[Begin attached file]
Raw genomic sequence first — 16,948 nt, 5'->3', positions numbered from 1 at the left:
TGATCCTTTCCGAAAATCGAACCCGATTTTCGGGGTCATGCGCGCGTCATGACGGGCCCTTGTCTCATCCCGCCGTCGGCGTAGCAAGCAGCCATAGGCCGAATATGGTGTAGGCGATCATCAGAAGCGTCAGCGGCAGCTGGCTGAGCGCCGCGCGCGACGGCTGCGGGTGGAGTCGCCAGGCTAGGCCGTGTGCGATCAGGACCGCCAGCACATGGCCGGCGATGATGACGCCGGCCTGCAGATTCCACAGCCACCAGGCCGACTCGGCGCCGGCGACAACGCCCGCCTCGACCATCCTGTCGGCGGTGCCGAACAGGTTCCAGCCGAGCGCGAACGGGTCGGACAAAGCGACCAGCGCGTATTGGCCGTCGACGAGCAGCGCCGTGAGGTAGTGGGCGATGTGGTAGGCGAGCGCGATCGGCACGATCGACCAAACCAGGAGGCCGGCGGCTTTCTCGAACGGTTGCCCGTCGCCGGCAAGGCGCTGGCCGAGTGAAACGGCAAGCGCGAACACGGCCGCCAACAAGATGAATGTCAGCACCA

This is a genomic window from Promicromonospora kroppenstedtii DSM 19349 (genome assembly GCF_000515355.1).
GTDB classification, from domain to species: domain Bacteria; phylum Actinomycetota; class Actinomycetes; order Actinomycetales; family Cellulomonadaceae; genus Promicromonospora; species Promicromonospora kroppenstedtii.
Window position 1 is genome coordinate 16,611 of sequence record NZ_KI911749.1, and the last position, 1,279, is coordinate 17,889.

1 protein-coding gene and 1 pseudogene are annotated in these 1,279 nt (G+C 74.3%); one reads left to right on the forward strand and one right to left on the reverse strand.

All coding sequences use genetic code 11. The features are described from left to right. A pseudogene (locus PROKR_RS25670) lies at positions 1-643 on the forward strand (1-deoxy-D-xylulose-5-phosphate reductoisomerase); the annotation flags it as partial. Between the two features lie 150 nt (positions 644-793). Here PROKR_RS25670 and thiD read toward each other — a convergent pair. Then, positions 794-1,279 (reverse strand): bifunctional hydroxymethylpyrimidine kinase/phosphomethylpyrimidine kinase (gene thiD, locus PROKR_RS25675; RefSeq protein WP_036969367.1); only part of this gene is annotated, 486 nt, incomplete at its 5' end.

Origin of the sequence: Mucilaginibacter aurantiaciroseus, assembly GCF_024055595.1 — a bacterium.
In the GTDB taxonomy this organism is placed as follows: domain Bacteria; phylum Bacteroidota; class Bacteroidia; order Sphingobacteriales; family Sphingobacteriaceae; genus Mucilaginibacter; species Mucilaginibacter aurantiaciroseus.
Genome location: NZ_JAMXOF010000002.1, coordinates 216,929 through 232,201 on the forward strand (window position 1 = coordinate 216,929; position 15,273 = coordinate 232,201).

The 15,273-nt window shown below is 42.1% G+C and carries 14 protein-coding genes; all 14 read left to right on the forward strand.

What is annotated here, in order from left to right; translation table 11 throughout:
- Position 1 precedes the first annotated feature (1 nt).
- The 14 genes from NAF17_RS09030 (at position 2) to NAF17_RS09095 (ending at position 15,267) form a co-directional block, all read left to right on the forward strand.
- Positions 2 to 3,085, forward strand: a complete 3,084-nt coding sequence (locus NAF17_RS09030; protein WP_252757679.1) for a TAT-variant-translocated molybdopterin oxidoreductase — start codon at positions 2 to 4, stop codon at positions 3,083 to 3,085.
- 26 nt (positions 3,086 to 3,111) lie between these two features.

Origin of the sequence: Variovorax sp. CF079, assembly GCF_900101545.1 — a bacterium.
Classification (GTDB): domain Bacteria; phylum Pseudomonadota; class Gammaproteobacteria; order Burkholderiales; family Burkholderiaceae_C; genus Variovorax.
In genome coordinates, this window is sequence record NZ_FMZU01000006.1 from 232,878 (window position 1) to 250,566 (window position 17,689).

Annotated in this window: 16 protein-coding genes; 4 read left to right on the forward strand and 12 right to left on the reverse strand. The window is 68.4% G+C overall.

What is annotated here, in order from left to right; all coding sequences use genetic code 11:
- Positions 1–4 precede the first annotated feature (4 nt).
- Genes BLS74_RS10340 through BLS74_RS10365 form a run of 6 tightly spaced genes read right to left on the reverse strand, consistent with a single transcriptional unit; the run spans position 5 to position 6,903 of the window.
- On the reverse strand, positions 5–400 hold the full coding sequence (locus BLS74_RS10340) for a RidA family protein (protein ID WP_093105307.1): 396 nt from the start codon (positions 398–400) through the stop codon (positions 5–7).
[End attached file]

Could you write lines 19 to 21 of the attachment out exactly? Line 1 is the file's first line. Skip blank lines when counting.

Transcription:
In genome coordinates, this window is sequence record NZ_FMZU01000006.1 from 232,878 (window position 1) to 250,566 (window position 17,689).

Annotated in this window: 16 protein-coding genes; 4 read left to right on the forward strand and 12 right to left on the reverse strand. The window is 68.4% G+C overall.

What is annotated here, in order from left to right; all coding sequences use genetic code 11: